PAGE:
The patches will be sort of reproductions of famous paintings, and this is the first test item. But obviously my favorite part as a contributor to the project is writing music for it.

So, has there been some music this year as well?

Yep, but not for the Northiness project. This year I released the debut record of my music project, Gust Recorder, and I also had some fun as a designer in the release of it. The record was initially only released in digital format, so it didn’t require any graphic design for CD or vinyl packaging, but the album’s artwork is something precious to me. It actually has some story behind it. About four our five years ago, I was obsessed with the idea of creating concept art for an imaginary computer game. I had a pretty decent vision of the conception and started to sketch out some ideas of how the whole setting and some backgrounds might look. I never finished it, but when the recording of the album was nearly done, I realized that those two images I came up with some years ago were a perfect match for the album’s mood.

And using those images directed the whole visual communication of the release: besides the album art itself, I also came up with some short teaser videos, a website, social profiles and so on.

Looks like you’re giving your attention to a lot of things: a tech company, fashion, art, music. Is it just a coincidence or do you intentionally choose more cross-disciplinary projects?

Well, I think this is all more about inspiration. To fuel your creativity, you need to grab inspiration here and there. I’ve been working in design for ages and still frequently find myself referring to what inspired me when I started crafting images using my computer back in the early 2000s. That was a time when the Internet was more playful and people just started to get a feeling for how to deal with it in terms of business. That’s why there were more emotional and less rational elements in early digital designs. I recently started a blog on Tumblr, where I collect my personal archive of that early digital art that inflated the so-called world wide web back then.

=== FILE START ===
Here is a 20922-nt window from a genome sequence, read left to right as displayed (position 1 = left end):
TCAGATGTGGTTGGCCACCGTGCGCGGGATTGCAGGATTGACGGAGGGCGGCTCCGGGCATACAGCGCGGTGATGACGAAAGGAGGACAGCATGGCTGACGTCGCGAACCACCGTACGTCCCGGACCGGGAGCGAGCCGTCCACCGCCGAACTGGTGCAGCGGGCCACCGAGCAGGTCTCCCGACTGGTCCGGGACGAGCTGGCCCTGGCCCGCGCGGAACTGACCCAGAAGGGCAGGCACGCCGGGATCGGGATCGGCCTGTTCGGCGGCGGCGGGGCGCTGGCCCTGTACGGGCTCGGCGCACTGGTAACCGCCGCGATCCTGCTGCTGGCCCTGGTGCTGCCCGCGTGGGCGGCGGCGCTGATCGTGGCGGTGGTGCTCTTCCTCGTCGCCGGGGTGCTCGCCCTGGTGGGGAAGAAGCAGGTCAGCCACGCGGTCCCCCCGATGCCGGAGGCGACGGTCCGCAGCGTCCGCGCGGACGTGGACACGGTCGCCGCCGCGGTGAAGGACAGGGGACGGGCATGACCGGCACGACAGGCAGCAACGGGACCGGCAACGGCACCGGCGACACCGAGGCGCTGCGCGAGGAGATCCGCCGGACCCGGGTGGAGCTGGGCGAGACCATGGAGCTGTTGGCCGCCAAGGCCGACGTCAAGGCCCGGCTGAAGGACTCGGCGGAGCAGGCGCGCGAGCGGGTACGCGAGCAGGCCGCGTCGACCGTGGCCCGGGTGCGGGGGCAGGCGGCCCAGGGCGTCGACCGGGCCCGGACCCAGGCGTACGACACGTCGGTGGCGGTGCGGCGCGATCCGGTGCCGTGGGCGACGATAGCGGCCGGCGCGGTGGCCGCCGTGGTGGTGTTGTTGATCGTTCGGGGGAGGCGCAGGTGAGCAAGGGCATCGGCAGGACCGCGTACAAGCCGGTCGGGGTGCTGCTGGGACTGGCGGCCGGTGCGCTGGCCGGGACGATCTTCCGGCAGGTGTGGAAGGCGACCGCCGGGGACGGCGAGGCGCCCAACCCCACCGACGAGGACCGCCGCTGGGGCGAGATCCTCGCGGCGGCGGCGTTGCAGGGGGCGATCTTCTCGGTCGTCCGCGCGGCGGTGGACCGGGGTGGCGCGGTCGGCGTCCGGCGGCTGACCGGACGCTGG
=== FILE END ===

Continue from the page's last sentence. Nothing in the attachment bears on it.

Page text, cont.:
Music, art, fashion — those things shaped the form of design more than business rationale. I vividly remember being a teenager and surfing the Internet late at night when I first encountered designgraphik.com, and how the perfect combination of music, 3D art, and flash animation hit me. That was the moment that I fell in love with web design and realized I wanted to make the same — touching, emotional and often crazy projects. And that was the right time to start a professional career with that intent. It took me a few years to set the wheels in motion. I finished British Higher School for Art and Design in Moscow, worked in a couple of places, and then in 2011 ended up in Red Keds — a fabulous Moscow creative agency.